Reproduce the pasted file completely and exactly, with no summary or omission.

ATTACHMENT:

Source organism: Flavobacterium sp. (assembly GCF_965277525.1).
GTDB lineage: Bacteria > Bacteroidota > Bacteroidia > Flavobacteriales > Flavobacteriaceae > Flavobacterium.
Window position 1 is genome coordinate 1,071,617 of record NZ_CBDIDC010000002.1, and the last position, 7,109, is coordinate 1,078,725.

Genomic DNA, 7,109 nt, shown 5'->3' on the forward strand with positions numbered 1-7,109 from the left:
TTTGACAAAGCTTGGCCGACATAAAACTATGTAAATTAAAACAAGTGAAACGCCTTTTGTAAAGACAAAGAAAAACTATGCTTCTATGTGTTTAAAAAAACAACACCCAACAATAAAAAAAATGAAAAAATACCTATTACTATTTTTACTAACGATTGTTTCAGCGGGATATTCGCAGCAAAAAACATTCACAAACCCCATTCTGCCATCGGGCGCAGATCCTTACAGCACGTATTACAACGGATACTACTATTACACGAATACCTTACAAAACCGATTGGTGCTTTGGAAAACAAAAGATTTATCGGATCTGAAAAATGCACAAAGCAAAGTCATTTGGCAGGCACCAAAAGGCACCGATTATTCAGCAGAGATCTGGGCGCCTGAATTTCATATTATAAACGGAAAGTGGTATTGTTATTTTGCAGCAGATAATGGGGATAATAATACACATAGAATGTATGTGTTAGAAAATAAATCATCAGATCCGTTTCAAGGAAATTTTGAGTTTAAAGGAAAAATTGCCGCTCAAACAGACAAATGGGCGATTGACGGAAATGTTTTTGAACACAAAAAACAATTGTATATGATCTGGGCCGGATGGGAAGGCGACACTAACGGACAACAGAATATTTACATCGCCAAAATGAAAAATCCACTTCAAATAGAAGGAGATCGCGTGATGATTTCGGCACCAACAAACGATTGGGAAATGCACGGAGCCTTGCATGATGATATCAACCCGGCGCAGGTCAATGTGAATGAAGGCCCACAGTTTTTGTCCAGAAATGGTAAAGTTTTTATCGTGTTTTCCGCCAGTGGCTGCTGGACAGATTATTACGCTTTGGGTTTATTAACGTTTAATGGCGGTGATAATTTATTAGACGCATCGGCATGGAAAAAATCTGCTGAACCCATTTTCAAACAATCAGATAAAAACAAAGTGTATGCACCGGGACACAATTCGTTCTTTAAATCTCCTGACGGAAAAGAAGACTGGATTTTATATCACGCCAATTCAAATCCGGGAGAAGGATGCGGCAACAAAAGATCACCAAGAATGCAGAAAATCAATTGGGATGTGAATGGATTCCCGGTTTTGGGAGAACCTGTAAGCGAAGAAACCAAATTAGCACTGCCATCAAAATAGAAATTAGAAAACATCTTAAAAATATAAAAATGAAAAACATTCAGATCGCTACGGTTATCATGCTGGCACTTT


Source organism: Flavobacterium sp. (assembly GCF_965277525.1).
GTDB lineage: Bacteria > Bacteroidota > Bacteroidia > Flavobacteriales > Flavobacteriaceae > Flavobacterium.
Window position 1 is genome coordinate 1,071,617 of record NZ_CBDIDC010000002.1, and the last position, 7,109, is coordinate 1,078,725.

Genomic DNA, 7,109 nt, shown 5'->3' on the forward strand with positions numbered 1-7,109 from the left:
TTTGACAAAGCTTGGCCGACATAAAACTATGTAAATTAAAACAAGTGAAACGCCTTTTGTAAAGACAAAGAAAAACTATGCTTCTATGTGTTTAAAAAAACAACACCCAACAATAAAAAAAATGAAAAAATACCTATTACTATTTTTACTAACGATTGTTTCAGCGGGATATTCGCAGCAAAAAACATTCACAAACCCCATTCTGCCATCGGGCGCAGATCCTTACAGCACGTATTACAACGGATACTACTATTACACGAATACCTTACAAAACCGATTGGTGCTTTGGAAAACAAAAGATTTATCGGATCTGAAAAATGCACAAAGCAAAGTCATTTGGCAGGCACCAAAAGGCACCGATTATTCAGCAGAGATCTGGGCGCCTGAATTTCATATTATAAACGGAAAGTGGTATTGTTATTTTGCAGCAGATAATGGGGATAATAATACACATAGAATGTATGTGTTAGAAAATAAATCATCAGATCCGTTTCAAGGAAATTTTGAGTTTAAAGGAAAAATTGCCGCTCAAACAGACAAATGGGCGATTGACGGAAATGTTTTTGAACACAAAAAACAATTGTATATGATCTGGGCCGGATGGGAAGGCGACACTAACGGACAACAGAATATTTACATCGCCAAAATGAAAAATCCACTTCAAATAGAAGGAGATCGCGTGATGATTTCGGCACCAACAAACGATTGGGAAATGCACGGAGCCTTGCATGATGATATCAACCCGGCGCAGGTCAATGTGAATGAAGGCCCACAGTTTTTGTCCAGAAATGGTAAAGTTTTTATCGTGTTTTCCGCCAGTGGCTGCTGGACAGATTATTACGCTTTGGGTTTATTAACGTTTAATGGCGGTGATAATTTATTAGACGCATCGGCATGGAAAAAATCTGCTGAACCCATTTTCAAACAATCAGATAAAAACAAAGTGTATGCACCGGGACACAATTCGTTCTTTAAATCTCCTGACGGAAAAGAAGACTGGATTTTATATCACGCCAATTCAAATCCGGGAGAAGGATGCGGCAACAAAAGATCACCAAGAATGCAGAAAATCAATTGGGATGTGAATGGATTCCCGGTTTTGGGAGAACCTGTAAGCGAAGAAACCAAATTAGCACTGCCATCAAAATAGAAATTAGAAAACATCTTAAAAATATAAAAATGAAAAACATTCAGATCGCTACGGTTATCATGCTGGCACTTT